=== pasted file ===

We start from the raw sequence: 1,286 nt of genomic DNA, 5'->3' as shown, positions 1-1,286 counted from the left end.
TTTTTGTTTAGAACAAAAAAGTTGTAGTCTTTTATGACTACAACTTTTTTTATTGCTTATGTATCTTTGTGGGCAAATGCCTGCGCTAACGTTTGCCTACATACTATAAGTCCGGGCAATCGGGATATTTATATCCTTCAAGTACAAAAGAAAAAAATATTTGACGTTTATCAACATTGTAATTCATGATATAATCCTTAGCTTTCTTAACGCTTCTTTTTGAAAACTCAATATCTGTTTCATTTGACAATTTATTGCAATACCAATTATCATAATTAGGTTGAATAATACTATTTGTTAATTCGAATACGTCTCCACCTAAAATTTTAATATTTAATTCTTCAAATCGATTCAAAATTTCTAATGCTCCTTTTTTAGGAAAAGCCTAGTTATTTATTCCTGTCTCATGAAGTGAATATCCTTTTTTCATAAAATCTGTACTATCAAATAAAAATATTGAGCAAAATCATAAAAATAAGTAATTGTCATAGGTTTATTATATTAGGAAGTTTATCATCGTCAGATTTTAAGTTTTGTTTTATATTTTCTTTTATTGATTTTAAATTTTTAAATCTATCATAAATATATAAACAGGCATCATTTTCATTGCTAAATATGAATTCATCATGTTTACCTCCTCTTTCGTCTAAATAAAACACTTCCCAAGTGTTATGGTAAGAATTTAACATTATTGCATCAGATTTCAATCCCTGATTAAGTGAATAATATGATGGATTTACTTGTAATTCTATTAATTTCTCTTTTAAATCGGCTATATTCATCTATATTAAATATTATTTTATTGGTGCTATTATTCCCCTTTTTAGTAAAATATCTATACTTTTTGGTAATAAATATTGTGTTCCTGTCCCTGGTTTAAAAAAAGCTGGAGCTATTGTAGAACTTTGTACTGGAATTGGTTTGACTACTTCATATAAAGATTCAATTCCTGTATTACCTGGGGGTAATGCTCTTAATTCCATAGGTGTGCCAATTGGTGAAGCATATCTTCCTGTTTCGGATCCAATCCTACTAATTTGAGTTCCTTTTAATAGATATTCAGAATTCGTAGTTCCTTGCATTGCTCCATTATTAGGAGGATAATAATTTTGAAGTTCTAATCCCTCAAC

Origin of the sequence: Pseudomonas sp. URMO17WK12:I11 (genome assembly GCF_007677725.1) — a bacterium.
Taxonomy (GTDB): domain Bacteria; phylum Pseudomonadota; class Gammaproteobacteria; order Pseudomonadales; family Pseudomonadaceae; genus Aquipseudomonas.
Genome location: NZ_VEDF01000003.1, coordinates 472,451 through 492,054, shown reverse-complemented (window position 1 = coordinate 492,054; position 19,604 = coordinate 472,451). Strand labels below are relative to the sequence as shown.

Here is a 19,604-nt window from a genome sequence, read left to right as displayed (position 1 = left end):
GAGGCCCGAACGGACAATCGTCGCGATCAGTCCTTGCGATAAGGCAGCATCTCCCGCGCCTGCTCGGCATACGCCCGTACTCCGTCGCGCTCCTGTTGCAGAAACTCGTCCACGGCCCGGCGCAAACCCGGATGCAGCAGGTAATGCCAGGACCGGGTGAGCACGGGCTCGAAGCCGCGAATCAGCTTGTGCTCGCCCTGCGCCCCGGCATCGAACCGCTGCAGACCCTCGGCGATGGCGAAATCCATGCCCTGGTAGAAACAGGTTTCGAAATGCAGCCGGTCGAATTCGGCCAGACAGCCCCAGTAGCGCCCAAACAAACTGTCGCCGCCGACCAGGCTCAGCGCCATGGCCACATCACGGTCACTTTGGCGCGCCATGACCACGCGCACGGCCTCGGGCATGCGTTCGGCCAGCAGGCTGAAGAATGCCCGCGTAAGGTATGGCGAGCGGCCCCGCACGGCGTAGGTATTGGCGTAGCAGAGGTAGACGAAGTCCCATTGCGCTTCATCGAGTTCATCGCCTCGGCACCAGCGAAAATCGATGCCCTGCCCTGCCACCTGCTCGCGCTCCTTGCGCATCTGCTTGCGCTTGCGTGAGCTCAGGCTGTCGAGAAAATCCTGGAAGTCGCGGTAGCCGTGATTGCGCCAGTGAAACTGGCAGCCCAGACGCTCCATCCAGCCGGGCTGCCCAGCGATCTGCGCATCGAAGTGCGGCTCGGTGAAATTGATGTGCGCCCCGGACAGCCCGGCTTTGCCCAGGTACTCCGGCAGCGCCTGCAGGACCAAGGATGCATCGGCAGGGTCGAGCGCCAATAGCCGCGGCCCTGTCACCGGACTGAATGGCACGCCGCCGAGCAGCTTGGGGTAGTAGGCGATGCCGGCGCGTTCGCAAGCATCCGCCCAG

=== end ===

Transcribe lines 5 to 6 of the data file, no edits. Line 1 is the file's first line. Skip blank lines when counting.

Genome location: NZ_VEDF01000003.1, coordinates 472,451 through 492,054, shown reverse-complemented (window position 1 = coordinate 492,054; position 19,604 = coordinate 472,451). Strand labels below are relative to the sequence as shown.

Here is a 19,604-nt window from a genome sequence, read left to right as displayed (position 1 = left end):